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Hutch News

Stories tagged 'Uganda Cancer Institute'

Good News at Fred Hutch

Celebrating faculty and staff achievements

Oct. 6, 2016

Good News: Hutch internship program widens educational clout; outpatient clinics open in Uganda; Dr. Stefan Radtke earns DGTI award.

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Good News at Fred Hutch

Celebrating faculty and staff achievements

Sept. 2, 2016

Global Oncology wins NCI grant; 1100 Eastlake Building honored; Bish Paul pens essay in Science; Dr. Joseph Unger leads finasteride study.

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Good News at Fred Hutch

Celebrating faculty and staff achievements

May 12, 2016

on and Dottie Thomas inducted into Washington Life Science Hall of Fame; Dr. Beverly Torok-Storb a 2016 Women in Life Sciences honoree; Dr. Linda Ko receives $2.5M NIH grant to combat childhood obesity in Lower Yakima Valley; Dr. Ruth Etzioni receives American Statistical Association award; and Global Oncology fellow Dr. Innocent Mutyaba named one of IARC’s ‘cancer research leaders of the future’.

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‘We’re all people’: Life lessons from a world away

Far from home at Christmas, a Ugandan researcher finds more unites than divides us

Dec. 24, 2015 | By Mary Engel / Fred Hutch News Service

Dr. Margaret Lubwama is the latest physician-scientist from Uganda to undergo training as a research fellow with Fred Hutch's Global Oncology Program. Like the fellows before her, she is getting a cultural as well as an academic education. Far from home at Christmas, she has found that more unites than divides us.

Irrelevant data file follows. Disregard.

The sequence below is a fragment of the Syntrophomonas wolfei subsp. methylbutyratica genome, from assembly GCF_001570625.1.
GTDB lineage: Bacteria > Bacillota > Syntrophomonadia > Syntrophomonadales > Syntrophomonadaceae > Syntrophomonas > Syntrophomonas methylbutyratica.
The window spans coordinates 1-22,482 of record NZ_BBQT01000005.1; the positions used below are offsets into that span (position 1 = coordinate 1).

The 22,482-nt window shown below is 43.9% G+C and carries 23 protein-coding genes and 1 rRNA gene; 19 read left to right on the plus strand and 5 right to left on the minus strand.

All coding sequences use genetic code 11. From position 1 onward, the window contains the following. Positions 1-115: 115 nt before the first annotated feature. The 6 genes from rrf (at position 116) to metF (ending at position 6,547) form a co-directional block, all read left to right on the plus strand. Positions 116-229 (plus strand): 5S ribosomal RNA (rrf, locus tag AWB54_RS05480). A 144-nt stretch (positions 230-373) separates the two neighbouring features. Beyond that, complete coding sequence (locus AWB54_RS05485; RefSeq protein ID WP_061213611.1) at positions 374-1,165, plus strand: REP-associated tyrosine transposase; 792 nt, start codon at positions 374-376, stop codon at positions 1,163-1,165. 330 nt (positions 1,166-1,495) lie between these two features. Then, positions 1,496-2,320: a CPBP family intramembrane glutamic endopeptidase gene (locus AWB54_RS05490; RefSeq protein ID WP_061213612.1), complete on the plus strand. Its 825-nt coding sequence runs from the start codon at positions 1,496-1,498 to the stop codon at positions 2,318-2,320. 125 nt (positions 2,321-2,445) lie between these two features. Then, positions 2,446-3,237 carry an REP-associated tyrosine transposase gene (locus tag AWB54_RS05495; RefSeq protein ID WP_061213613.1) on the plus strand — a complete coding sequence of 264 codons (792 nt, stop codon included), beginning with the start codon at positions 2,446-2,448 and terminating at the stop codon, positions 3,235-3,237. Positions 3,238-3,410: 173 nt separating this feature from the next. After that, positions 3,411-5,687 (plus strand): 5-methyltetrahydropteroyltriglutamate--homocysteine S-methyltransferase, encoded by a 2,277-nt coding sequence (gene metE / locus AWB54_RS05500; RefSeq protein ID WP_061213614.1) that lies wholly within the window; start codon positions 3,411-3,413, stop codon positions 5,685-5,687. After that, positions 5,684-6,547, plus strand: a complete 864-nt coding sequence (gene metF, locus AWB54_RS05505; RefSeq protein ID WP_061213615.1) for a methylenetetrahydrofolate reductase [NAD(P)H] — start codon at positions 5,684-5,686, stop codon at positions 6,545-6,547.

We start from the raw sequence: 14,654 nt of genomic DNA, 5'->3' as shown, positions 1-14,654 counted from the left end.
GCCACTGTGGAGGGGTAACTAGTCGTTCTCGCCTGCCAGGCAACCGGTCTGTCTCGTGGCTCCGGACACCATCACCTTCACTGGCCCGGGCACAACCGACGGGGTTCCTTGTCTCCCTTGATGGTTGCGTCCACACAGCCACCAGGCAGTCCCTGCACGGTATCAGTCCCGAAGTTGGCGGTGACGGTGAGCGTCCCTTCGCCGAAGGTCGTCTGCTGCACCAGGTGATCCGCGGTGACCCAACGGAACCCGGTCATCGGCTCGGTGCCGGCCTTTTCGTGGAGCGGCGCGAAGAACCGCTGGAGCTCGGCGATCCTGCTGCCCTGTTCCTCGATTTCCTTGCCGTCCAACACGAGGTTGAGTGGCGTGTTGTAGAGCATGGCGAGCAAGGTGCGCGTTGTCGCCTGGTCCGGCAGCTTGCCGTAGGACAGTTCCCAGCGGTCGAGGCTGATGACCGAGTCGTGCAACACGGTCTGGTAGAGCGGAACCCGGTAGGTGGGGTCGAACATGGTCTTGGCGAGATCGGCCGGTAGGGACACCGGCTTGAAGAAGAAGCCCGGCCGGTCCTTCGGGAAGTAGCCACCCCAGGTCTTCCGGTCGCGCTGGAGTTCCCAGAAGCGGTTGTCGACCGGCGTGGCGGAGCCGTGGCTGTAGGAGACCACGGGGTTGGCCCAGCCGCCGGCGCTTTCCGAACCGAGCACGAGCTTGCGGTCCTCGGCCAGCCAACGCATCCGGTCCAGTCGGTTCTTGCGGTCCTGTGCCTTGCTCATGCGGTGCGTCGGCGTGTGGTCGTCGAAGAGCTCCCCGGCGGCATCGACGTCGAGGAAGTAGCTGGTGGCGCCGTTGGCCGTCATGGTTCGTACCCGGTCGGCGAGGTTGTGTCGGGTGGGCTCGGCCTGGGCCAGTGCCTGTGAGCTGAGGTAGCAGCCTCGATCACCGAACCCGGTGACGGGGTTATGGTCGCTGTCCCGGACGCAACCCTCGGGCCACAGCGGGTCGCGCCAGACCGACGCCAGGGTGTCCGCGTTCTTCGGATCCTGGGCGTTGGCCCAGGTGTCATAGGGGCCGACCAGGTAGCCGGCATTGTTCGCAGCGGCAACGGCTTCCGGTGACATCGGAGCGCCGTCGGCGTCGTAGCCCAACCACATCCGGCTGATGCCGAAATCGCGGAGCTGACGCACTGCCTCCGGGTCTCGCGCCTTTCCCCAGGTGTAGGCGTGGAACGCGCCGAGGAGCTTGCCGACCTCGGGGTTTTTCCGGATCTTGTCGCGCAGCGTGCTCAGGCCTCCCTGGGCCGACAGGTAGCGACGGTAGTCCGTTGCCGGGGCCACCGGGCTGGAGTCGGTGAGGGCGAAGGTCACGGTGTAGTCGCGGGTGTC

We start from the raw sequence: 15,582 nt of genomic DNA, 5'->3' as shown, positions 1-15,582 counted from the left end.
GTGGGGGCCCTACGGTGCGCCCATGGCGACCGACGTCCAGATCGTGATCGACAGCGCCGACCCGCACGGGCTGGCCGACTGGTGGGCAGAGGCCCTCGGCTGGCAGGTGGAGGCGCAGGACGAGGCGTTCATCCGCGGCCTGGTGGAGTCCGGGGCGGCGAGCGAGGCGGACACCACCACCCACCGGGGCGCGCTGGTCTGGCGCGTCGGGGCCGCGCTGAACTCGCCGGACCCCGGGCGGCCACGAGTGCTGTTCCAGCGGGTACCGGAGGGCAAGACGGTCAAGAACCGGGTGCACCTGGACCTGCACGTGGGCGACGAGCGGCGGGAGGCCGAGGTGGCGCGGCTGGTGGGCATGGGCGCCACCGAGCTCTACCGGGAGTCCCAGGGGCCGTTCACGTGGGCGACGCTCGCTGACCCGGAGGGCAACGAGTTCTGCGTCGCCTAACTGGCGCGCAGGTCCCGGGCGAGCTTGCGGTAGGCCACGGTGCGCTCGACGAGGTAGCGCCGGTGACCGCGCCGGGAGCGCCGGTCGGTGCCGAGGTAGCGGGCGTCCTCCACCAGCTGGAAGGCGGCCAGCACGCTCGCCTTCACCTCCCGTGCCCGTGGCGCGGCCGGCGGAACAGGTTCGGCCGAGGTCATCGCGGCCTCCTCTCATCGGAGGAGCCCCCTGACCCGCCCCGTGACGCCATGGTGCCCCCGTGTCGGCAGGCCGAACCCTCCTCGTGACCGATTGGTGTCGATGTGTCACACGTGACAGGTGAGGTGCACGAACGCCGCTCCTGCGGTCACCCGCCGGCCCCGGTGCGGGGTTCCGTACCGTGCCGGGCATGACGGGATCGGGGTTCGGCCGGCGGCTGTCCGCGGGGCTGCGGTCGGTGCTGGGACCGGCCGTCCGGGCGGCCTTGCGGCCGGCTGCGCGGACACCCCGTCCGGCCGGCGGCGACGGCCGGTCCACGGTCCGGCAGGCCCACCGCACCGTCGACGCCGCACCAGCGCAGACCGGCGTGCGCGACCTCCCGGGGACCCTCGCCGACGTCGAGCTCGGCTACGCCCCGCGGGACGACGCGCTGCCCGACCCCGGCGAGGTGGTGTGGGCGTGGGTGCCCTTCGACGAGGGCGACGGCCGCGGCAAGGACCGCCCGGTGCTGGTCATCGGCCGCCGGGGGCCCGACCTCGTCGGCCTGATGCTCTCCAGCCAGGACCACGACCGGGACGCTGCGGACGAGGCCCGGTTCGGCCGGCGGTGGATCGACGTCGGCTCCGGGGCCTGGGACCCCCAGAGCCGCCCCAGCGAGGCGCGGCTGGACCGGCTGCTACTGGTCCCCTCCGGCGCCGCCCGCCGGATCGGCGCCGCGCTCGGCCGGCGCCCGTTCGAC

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Good News at Fred Hutch

Celebrating faculty and staff achievements

Oct. 22, 2015 | By Fred Hutch News Service staff

Dr. Corey Casper accepts SeattleMet 'Light a Fire' award on behalf of Global Oncology; Dr. Andrew Hsieh named a 2015 V Foundation Scholar; Dr. David Maloney receives Distinguished Alumni Award from Whitworth University

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Taking screening to the people

Cervical cancer is a top cause of cancer deaths in Uganda; a Fred Hutch partnership helps HIV clinics change that

June 18, 2015 | By Mary Engel / Fred Hutch News Service

In Uganda and throughout sub-Saharan Africa, cervical cancer is the most common cancer and the No. 1 cancer killer in women. Dr. Noleb Mugisha aims to help change that by taking advantage of a health care system that is already in place but until recently has focused solely on HIV prevention.

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